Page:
Wednesday, June 29, 2016

A Cliche Involving a Banana Peel

Most cliches were, at the time of their original coining, accurate observations, somehow made more visible and appropriate in the weight of their observation because of a fresh use of words and inference. Even today, in 2016, there is no guarantee that a horse being led to water will drink.

As it happens, a leopard has not evolved with an ability to change its spots, nor aree all clams happy. Indeed, not all coots are bald, nor do all butcher's dogs radiate fitness. However much you may question the sanity of a given March hare, not all hares in March will test out as mad, and while on the subject, the fact of a bug being in a rug does not guarantee its snugness. 

Some barking dogs do, indeed, bite; the occasional deer, surprised by oncoming headlights, may freeze in its tracks, but there is a good chance a savvy, streetwise deer will bolt at the sudden glare of headlight.

Only this morning, while taking in breakfast coffee before rushing off to an early class, you observed two crows offering a spirited rendition of the meme of the way a crow flies. A great favorite of your observations about the behavior relates to the disposition of a long-tailed cat in a room of rocking chairs. 

All respect to cats, in particular those referenced in a noted uncertainty principal, you have had close hand relationships with cats so laid-back as to give lie to the belief that a long-tailed cat would be nervous in a room filled with rocking chairs.

With due respect to cliches and what passes for down-home wisdom to be gleaned from animals, the veracity of the watched pot not boiling has been put to rigorous question, not the least by a reputable physicist who is known for other observations. With your own eyes, you've seen laid-back or at least non busy popcorn on a skillet, you have frequently had the experience of bringing home good lemons, and in numerous cases have paid more than peanuts for a butter made of the Valencia peanut.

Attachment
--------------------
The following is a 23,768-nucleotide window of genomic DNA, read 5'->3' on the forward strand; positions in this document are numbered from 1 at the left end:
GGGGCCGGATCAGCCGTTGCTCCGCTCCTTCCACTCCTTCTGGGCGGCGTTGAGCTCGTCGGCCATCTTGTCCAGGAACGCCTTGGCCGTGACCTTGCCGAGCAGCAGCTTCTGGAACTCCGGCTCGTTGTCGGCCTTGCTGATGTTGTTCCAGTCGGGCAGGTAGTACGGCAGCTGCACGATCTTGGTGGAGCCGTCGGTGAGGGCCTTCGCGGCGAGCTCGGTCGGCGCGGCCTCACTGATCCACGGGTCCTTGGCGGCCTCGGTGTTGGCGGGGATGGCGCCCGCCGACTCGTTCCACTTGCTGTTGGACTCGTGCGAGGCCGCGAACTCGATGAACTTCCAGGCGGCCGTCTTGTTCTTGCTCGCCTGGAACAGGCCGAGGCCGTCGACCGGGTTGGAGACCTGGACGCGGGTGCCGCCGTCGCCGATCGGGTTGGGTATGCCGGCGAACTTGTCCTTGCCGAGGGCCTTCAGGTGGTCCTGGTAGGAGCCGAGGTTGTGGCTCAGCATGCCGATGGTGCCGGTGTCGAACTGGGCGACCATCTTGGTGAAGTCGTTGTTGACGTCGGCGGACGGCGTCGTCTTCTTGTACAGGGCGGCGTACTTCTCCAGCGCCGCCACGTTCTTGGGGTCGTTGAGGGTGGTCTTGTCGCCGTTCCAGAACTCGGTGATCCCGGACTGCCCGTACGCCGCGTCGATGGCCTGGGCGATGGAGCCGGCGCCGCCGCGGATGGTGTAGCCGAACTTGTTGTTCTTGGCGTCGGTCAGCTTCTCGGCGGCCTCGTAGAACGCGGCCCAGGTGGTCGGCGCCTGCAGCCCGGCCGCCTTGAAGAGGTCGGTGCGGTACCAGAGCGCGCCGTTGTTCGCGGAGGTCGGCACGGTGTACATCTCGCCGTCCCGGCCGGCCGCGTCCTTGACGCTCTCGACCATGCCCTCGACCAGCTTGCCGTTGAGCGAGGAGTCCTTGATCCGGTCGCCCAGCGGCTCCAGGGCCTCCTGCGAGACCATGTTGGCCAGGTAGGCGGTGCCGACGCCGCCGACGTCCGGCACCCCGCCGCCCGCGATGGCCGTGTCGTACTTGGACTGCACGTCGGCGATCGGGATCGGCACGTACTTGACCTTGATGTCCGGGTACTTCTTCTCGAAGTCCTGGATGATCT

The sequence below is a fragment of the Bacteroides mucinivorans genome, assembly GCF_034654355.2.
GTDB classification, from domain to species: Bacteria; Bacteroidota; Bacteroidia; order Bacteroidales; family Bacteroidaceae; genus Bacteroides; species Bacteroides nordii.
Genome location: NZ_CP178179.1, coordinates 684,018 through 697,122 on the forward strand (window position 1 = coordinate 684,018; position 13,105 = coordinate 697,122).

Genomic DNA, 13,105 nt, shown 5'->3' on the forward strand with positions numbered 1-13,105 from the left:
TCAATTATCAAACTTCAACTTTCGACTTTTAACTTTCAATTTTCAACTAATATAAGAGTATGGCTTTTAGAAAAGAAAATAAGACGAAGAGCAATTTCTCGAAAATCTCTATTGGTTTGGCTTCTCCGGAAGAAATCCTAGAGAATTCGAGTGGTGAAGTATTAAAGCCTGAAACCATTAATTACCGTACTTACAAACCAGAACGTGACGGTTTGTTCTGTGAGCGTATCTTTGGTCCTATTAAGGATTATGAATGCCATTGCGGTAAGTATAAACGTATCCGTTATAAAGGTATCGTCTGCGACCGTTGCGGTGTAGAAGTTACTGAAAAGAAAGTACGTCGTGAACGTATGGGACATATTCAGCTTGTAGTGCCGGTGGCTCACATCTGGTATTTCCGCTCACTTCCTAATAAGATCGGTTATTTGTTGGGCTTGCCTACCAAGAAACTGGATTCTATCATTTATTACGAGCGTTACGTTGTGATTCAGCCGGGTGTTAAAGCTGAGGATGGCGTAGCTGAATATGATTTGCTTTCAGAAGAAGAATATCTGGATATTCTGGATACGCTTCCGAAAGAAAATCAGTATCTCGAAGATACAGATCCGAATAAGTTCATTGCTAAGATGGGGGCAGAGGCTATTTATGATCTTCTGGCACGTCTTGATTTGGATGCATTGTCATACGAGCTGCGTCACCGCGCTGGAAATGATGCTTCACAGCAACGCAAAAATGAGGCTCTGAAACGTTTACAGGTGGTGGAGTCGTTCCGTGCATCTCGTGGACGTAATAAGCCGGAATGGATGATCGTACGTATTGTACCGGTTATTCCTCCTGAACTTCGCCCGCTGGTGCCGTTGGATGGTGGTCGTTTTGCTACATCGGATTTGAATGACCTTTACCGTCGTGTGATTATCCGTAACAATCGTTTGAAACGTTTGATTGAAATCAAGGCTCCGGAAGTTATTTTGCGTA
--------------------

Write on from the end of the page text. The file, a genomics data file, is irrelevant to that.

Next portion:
The times you've had an actual or metaphoric finger in a pie did not strike you as being anything but involved in a mess, and you cannot begin to count the times when you did in fact partake of a free lunch.  Because these and other tropes of an illustrative intent work well in language, you, as a writer,tend to use those you appear to be able to snatch out of orbit as--dare you say it?--easy as pie, although your own personal experiences with making pies were never easy and your experience with eating them has been.

With all this as either prologue or backstory, here you are, in effect arm-wrestling with a cliche involving a banana peel.  Here you are, in effect, following the cliche of having slipped on one, a basic comedic trope. Watching others slip on banana peels causes us, inspite of our resolve to be good natured, to laugh. In doing so, we are not so much laughing in schadenfreude--leave it to the Germans to mash-up in one word the concept of rejoicing at the misfortune of others--but rather in relief that it has not happened to us.

In a matter of days, you've been in or around conversations where (1) someone spoke of traveling to visit an elderly parent or close family member whom you discover to be significantly younger than you while still being elderly (you were giving close consideration to inviting on a date someone who went on to mention a partent of your approximate age, (3) an individual at least ten years your junior referred to you as being a part of "you younger people, (4) an individual by some years your junior accused you of not showing proper respect for your elders.

Here you are, of, at, and in an age yet not seeing yourself as any specific part of it which, as things go for you, seems among the best of the possible outcomes you can foresee.

One day, while out for your walk, in that self-absorbed you often slide into as you walk, you missed the banana peel in your path, came down on it with emphasis, and were aware of being propelled aloft, an astronaut launced on the banana peel of age.

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